This issue of The Voice® was written by SNA Honorary Member David M. English, who is a Professor of Law at the University of Missouri School of Law. He received his Juris Doctor from Northwestern University in Chicago, and his areas of expertise include elder law, estate planning, guardianship, probate, trust law and uniform acts.

August 2022 - Vol. 16, Issue 6

What is Supported Decision-Making (SDM)?

Supported decision-making (SDM) is a significant and growing alternative to guardianship. SDM has been defined as a tool under which an individual with a disability selects advisors or supporters, such as friends, family, or professionals, to help the individual gather and evaluate information as well as to help make and communicate decisions.  SDM arrangements may be either informal or made pursuant to a signed agreement between the individual and supporters.

Whether informal or formal, SDM arrangements should contain three characteristics:

  • Recognition that individuals with a disability have their right to make their own decisions.
  • Acknowledgment that individuals can enter into SDM arrangements without surrendering their right to make decisions; and
  • Understanding that the individual with a disability may need assistance in making or communicating decisions.

Assisting someone to make a decision is not a new concept. Providing such assistance is a traditional function of attorneys, accountants, social workers, and other counseling professionals. What is distinctive about SDM is that such assistance is provided to an individual with a disability, in many cases as an alternative to guardianship; and such assistance is provided in an organized manner, often pursuant to a written supported decision-making agreement that identifies the parties and their respective roles.

SDM vs. Other Types of Decisions

It is useful to distinguish SDM from other types of decisions involving individuals with disabilities:

  • Supportive decision-making presumes that the individual has the ability to make decisions but requires assistance in making those decisions. It is the least restrictive option for those who wish some form of assistance.
  • Shared decision-making involves decisions made jointly by the individual and another person.
  • Delegated decision-making involves the voluntary transfer of decision-making responsibility to another through a planning tool such as a power of attorney or advance health-care directive.
  • Surrogate decision-making occurs when the government vests another person, such as a guardian or conservator, with substitute decision-making authority.

Early History of SDM

SDM had its origins in Sweden and in several of the Canadian provinces. In 1988, Sweden abolished full guardianship and substituted a two-tier system. For an individual whose needs could not be met by a less restrictive means, such as a power of attorney, a “god man” [good person] could be appointed. The god man could only make decisions with the consent of the individual with a disability. The appointment of a god man does not affect the ability of the individual to make their own decisions.

For individuals with more serious disabilities for whom there are grave concerns about decision-making ability and whose needs cannot be met by the appointment of a god man, the court may appoint an administrator but with specific powers tailored or limited to the indicated need.

The Canadian legislation takes a variety of forms depending on the province in question. The best known is the Representation Act enacted in British Columbia in 1993, but other forms of supported or shared decision-making models exist in several other provinces. In all these cases, supported or shared decision-making is a substitute for guardianship in a particular case, not a total replacement for guardianship.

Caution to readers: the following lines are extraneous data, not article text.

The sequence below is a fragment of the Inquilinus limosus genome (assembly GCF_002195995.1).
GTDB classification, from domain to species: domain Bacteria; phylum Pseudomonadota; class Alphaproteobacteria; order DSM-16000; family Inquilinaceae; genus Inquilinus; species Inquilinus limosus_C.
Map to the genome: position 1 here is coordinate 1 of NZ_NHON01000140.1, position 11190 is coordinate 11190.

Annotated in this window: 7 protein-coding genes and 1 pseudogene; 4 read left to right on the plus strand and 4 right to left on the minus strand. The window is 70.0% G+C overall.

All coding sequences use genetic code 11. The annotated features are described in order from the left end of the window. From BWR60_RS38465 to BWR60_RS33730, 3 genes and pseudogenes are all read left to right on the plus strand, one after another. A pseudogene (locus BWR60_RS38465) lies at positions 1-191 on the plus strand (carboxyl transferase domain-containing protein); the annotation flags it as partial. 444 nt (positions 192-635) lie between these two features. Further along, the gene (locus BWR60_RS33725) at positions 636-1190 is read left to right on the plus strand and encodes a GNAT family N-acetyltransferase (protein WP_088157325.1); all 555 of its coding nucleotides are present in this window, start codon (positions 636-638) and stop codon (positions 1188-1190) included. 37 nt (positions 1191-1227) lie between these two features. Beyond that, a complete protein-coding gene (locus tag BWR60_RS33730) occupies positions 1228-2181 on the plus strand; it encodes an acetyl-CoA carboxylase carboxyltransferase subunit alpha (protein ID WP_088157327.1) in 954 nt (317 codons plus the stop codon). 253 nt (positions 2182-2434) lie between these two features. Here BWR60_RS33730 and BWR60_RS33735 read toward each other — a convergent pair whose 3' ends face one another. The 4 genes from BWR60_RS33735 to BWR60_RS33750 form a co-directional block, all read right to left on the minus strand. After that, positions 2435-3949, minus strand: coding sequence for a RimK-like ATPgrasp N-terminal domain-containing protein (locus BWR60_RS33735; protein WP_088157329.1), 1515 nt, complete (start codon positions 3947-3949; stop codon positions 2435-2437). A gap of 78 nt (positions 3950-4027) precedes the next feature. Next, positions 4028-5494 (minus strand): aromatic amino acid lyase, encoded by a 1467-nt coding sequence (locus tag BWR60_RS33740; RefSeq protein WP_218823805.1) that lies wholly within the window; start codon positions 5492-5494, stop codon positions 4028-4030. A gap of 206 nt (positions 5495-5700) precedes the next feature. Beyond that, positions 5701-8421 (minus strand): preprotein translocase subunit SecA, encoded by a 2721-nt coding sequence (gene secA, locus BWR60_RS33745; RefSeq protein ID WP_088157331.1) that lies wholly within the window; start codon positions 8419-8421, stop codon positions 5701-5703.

The UN Convention

Although the Swedish and Canadian legislation helped pave the way, SDM did not come into prominence until the 2006 approval of the United Nations Convention on the Rights of Persons with Disabilities (CRPD). The CRPD has to date been ratified by or acceded to by 185 countries. The key provision of the CRPD relevant to guardianship is Article 12(2)-(3), which provides that disability may not be used as the basis for diminishing an individual’s legal capacity. Rather, Article 12(3) mandates that SDM or other equivalent supports be provided. The official text states:

  • “(2) States Parties shall recognize that persons with disabilities enjoy legal capacity on an equal basis with others in all aspects of life.
  • (3) States Parties shall take appropriate measures to provide access by persons with disabilities to the support they may require in exercising their legal capacity.”

While advocates of SDM have understandably focused on Article 12(3) and its requirement that supports be provided, as important is Article 12(2) and its prohibition on the restriction of legal rights on account of disability.

Traditionally, the appointment of a full guardian removed all of the individual’s legal rights, including the right to marry or divorce, vote, agree to contracts, consent to medical treatment, sue and defend lawsuits, apply for government benefits, manage money or property, and to decide where to live and with whom to associate or be friends. Further, there is a stigma associated with guardianship as a person is determined by a court to be”‘incompetent” or “legally incapacitated.” This type of labeling has a serious negative effect on an individual’s self-esteem and personal dignity.

SDM in the US

Despite extensive efforts, including support from such prominent figures as the late Senator Bob Dole, the US has not ratified the CRPD and is unlikely to do so anytime soon. Yet, the CRPD has had a major impact in the US. Much of the impetus for reform of guardianship in the US has arisen from a series of national conferences, held approximately once each decade, at which experts meet and make recommendations. The first conference, known as Wingspread, was held in 1988. At the Third National Guardianship Summit held in 2011, much of the meeting was devoted to a discussion of person-centered planning (PCP). PCP is a tool in which the preferences of the person with a disability are at the center of the planning process and be given considerable weight when making decisions, which fits well with the concept of SDM.

A second impetus for growing interest in SDM was the 2014 World Congress on Adult Guardianship, held in Washington, D.C., which included representatives from twenty-two countries. At the Congress, numerous programs were presented on various countries’ efforts to implement the language of Article 12(3) of the United Nations’ resolution to provide support to assist people in exercising their legal capacity.